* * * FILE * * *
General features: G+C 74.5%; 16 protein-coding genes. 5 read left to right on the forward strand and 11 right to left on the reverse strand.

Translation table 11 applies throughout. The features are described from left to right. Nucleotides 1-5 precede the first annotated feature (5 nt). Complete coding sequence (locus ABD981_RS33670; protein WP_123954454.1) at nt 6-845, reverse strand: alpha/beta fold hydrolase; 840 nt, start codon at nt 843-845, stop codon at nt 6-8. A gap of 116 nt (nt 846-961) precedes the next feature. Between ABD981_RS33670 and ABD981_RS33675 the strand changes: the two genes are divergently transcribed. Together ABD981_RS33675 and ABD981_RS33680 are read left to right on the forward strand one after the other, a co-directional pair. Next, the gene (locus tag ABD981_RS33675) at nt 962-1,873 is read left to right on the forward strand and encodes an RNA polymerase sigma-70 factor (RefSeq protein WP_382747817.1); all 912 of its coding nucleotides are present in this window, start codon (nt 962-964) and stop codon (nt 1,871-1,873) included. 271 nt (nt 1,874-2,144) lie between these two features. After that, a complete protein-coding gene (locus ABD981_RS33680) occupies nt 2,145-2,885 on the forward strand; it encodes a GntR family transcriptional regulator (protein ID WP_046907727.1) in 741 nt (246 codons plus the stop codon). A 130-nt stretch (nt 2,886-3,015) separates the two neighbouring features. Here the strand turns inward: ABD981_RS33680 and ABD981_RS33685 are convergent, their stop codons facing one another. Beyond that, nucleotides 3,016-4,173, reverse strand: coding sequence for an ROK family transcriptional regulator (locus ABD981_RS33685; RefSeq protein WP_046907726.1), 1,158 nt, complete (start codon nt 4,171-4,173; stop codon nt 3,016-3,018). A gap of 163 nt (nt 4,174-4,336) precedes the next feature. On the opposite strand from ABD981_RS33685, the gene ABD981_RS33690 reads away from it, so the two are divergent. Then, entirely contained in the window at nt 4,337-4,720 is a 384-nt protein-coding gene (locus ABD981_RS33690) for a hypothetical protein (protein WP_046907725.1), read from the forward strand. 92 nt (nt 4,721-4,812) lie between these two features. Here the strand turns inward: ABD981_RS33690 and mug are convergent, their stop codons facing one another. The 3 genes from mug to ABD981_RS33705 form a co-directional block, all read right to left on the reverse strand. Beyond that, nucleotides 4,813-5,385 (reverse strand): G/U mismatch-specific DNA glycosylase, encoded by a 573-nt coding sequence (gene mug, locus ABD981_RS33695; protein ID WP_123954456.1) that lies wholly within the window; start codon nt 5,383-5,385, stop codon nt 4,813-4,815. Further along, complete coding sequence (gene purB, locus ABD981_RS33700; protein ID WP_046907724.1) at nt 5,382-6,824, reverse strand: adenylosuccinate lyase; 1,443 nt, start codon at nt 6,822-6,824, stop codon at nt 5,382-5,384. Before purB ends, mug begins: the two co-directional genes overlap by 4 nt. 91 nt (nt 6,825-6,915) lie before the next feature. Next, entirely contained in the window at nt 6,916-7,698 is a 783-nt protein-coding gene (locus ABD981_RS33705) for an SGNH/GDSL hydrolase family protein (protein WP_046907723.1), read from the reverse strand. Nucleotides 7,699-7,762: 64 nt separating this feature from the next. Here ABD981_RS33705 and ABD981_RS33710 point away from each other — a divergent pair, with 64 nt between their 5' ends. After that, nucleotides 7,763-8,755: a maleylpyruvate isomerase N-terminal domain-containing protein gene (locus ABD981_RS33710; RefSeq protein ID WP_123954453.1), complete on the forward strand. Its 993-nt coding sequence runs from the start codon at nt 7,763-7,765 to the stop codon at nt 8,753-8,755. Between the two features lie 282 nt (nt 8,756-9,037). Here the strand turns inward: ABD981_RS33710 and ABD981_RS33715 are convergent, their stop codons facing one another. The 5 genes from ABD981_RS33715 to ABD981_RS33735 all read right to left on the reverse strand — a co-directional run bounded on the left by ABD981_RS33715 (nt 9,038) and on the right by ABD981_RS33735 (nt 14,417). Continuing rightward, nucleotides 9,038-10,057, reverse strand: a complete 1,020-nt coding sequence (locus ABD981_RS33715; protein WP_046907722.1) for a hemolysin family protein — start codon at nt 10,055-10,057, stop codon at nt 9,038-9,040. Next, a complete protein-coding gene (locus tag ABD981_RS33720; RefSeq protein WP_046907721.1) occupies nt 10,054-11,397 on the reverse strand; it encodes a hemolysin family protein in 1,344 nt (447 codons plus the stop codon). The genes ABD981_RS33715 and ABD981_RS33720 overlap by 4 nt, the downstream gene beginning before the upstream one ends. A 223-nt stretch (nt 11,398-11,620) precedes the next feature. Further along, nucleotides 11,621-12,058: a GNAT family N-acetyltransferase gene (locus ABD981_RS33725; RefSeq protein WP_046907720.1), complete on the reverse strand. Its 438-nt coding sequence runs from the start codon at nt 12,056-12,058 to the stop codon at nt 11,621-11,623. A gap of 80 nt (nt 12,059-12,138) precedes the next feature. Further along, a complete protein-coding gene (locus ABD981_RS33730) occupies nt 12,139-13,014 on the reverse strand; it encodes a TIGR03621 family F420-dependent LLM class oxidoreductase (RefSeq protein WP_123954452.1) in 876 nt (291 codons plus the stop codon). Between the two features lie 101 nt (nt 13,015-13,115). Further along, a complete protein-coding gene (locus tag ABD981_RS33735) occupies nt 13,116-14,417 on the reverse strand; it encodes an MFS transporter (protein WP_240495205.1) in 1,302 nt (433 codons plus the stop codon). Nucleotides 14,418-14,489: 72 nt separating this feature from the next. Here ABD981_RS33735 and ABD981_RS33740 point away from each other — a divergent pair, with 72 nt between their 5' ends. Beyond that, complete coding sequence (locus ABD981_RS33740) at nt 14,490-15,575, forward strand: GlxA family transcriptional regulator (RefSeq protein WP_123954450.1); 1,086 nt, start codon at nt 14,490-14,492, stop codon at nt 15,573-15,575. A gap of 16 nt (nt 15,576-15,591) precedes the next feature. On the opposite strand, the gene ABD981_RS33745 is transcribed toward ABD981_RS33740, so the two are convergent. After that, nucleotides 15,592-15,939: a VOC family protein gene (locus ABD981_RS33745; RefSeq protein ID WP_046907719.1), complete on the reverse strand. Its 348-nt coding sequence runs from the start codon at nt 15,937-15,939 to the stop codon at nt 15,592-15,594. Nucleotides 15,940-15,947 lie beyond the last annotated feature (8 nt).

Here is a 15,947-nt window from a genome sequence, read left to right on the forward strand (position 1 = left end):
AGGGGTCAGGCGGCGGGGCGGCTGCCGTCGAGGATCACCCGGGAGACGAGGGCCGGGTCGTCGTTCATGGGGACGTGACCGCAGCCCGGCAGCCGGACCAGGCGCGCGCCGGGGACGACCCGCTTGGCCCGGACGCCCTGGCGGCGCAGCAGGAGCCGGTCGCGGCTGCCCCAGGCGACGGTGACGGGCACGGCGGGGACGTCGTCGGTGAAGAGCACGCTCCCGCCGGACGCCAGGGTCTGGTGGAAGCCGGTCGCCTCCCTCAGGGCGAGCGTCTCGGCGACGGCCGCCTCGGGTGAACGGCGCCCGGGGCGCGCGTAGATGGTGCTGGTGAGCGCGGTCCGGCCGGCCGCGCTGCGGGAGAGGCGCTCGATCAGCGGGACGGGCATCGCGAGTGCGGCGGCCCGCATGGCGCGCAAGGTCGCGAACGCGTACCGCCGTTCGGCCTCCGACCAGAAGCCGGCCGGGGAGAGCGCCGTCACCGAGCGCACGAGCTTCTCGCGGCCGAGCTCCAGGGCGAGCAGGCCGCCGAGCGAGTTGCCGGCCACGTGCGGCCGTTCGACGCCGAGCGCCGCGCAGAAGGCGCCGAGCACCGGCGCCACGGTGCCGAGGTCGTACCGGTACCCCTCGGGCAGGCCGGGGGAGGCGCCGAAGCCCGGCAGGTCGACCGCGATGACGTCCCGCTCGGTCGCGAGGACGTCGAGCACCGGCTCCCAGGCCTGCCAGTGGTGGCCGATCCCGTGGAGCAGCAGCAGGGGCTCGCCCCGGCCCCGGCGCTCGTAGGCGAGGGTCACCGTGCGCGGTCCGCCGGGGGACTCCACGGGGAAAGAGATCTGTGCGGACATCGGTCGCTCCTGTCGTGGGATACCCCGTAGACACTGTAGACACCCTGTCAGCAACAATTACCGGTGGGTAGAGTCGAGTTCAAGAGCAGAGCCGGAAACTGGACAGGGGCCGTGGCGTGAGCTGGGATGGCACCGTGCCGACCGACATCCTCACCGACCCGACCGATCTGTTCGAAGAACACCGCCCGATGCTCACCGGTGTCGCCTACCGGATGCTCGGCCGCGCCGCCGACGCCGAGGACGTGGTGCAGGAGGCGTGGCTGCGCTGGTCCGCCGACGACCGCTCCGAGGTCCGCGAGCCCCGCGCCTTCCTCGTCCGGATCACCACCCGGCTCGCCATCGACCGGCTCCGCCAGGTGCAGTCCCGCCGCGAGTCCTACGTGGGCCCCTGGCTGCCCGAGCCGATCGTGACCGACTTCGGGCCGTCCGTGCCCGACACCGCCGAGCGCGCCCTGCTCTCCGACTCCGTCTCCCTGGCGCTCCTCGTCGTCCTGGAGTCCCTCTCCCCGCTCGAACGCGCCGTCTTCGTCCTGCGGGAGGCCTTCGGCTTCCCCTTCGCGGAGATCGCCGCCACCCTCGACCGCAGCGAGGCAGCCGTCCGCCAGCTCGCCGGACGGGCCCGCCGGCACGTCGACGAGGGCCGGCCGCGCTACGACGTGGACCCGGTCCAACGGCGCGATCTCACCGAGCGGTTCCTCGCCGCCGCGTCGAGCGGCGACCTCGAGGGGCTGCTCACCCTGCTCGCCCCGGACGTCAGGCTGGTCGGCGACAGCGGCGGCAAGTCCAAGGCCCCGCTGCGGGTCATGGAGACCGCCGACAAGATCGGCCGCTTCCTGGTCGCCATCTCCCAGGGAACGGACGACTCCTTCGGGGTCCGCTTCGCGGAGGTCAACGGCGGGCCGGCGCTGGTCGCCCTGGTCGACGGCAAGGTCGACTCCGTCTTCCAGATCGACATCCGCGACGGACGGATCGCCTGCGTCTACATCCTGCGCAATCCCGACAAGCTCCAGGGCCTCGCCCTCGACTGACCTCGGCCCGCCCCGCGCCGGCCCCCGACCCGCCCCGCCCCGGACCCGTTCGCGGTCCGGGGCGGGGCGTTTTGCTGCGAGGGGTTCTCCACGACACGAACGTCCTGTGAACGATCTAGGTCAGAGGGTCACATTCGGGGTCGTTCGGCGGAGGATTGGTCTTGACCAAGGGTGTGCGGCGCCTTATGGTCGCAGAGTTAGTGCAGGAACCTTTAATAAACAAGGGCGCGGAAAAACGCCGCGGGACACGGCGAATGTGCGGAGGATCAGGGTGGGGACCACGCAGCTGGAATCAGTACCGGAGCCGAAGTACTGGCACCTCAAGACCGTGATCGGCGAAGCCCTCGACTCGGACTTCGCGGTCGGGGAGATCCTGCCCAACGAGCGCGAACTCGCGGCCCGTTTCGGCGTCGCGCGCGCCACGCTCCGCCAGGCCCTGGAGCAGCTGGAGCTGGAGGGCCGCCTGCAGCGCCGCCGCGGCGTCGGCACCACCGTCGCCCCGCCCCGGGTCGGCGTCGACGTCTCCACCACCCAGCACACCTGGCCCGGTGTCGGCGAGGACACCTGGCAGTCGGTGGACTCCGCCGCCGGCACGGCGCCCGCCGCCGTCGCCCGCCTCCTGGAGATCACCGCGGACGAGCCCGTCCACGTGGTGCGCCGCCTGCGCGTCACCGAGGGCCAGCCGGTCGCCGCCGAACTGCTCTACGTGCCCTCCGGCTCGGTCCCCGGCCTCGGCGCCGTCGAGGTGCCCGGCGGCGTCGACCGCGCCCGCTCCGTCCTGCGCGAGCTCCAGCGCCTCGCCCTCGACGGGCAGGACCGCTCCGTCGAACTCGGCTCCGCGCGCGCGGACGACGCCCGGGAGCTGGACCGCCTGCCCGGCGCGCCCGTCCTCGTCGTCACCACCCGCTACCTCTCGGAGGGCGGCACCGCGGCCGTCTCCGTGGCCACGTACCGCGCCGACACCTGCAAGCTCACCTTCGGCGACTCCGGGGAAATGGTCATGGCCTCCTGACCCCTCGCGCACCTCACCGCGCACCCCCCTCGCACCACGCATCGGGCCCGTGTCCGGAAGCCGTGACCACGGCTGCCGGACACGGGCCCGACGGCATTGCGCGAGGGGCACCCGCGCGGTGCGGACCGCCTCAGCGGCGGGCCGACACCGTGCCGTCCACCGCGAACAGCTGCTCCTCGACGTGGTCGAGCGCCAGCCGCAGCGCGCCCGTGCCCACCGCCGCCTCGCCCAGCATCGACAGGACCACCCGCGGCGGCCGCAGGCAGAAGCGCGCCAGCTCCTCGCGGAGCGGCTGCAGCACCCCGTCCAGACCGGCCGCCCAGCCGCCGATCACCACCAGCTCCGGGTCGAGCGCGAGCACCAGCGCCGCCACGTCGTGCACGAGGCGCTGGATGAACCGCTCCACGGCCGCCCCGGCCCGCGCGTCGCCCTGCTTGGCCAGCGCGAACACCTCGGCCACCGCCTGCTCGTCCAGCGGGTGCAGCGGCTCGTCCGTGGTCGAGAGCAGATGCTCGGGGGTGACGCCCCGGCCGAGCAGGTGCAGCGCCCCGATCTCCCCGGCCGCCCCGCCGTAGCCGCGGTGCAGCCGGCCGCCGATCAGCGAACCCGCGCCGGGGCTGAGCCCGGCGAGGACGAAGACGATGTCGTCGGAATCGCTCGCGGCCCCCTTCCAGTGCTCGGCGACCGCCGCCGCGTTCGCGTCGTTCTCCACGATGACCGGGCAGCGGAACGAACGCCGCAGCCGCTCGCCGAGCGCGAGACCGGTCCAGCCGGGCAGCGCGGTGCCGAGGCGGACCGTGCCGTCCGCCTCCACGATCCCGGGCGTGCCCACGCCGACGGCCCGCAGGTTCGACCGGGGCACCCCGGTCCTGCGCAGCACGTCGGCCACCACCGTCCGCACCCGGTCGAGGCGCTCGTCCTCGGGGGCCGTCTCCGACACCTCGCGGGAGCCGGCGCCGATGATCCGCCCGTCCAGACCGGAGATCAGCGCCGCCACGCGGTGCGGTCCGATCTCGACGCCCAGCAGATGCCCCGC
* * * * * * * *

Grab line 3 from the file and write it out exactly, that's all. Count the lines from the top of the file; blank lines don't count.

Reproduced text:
Here is a 15,947-nt window from a genome sequence, read left to right on the forward strand (position 1 = left end):